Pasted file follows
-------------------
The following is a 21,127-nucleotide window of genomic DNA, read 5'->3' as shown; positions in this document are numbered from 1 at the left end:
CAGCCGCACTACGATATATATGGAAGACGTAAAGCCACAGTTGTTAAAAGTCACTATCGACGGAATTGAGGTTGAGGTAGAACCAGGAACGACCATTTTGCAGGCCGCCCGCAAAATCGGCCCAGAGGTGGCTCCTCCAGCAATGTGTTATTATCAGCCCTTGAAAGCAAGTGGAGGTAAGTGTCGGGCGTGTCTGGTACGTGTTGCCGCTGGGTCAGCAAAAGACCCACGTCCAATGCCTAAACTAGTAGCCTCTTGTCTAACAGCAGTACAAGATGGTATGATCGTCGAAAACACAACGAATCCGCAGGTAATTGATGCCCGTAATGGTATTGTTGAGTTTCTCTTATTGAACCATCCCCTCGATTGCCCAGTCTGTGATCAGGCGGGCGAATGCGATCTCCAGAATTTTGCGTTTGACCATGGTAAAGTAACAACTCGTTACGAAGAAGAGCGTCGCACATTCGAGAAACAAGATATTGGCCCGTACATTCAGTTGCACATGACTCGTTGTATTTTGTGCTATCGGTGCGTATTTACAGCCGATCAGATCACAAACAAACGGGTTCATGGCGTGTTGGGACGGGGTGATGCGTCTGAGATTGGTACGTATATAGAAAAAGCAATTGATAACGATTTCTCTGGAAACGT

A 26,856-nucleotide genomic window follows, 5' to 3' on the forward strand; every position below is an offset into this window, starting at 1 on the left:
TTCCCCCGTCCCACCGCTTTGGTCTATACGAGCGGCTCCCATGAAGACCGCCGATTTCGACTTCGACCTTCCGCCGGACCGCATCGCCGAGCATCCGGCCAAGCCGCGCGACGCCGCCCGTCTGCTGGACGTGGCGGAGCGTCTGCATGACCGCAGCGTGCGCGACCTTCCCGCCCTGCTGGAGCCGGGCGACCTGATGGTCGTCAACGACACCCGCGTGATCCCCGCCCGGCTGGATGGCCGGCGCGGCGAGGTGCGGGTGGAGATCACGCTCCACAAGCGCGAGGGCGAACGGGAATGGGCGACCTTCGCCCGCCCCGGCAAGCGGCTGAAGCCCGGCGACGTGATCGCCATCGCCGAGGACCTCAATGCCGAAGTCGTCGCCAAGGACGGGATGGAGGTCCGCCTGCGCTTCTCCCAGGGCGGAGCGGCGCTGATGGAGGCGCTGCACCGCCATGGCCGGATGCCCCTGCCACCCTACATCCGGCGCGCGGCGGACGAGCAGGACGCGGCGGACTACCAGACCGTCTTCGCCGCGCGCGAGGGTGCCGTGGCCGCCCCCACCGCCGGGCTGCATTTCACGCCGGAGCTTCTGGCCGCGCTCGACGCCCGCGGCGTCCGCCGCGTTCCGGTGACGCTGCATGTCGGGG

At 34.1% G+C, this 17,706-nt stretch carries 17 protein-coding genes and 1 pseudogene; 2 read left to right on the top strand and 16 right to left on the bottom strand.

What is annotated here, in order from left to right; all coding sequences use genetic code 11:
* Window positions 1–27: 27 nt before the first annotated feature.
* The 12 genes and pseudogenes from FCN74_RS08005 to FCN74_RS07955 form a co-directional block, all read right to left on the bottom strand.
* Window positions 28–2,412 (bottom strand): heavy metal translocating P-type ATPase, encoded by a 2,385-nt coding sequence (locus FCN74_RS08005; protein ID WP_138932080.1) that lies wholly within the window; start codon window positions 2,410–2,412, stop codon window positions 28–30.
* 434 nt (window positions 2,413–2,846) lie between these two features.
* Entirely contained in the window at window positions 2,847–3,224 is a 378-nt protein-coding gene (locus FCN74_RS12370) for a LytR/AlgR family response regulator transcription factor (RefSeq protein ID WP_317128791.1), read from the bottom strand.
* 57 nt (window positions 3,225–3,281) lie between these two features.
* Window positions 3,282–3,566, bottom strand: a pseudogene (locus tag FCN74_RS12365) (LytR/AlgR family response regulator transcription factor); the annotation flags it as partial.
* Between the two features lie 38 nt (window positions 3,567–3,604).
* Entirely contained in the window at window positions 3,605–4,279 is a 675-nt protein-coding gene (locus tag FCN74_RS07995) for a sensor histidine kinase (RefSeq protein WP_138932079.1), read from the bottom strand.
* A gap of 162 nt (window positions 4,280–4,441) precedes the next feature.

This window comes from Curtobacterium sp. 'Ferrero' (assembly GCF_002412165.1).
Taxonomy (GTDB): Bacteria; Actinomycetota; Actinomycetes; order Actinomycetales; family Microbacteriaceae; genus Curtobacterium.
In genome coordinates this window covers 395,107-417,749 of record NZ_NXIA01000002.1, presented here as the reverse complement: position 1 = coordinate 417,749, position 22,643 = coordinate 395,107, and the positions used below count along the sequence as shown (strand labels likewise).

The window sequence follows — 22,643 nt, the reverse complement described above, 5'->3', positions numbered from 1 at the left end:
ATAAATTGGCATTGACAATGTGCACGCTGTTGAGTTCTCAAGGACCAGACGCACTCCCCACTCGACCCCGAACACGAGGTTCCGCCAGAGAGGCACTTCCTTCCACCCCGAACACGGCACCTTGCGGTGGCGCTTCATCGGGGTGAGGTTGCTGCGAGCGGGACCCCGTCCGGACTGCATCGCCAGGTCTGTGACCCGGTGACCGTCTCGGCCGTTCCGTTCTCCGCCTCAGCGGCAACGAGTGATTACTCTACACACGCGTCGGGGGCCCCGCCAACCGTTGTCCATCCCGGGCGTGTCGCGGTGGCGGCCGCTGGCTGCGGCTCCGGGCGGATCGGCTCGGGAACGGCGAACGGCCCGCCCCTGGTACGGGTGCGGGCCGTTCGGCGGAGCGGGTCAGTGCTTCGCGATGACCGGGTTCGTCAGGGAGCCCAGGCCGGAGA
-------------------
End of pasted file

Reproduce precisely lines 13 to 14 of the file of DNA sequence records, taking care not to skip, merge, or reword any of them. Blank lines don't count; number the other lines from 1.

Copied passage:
* Window positions 3,282–3,566, bottom strand: a pseudogene (locus tag FCN74_RS12365) (LytR/AlgR family response regulator transcription factor); the annotation flags it as partial.
* Between the two features lie 38 nt (window positions 3,567–3,604).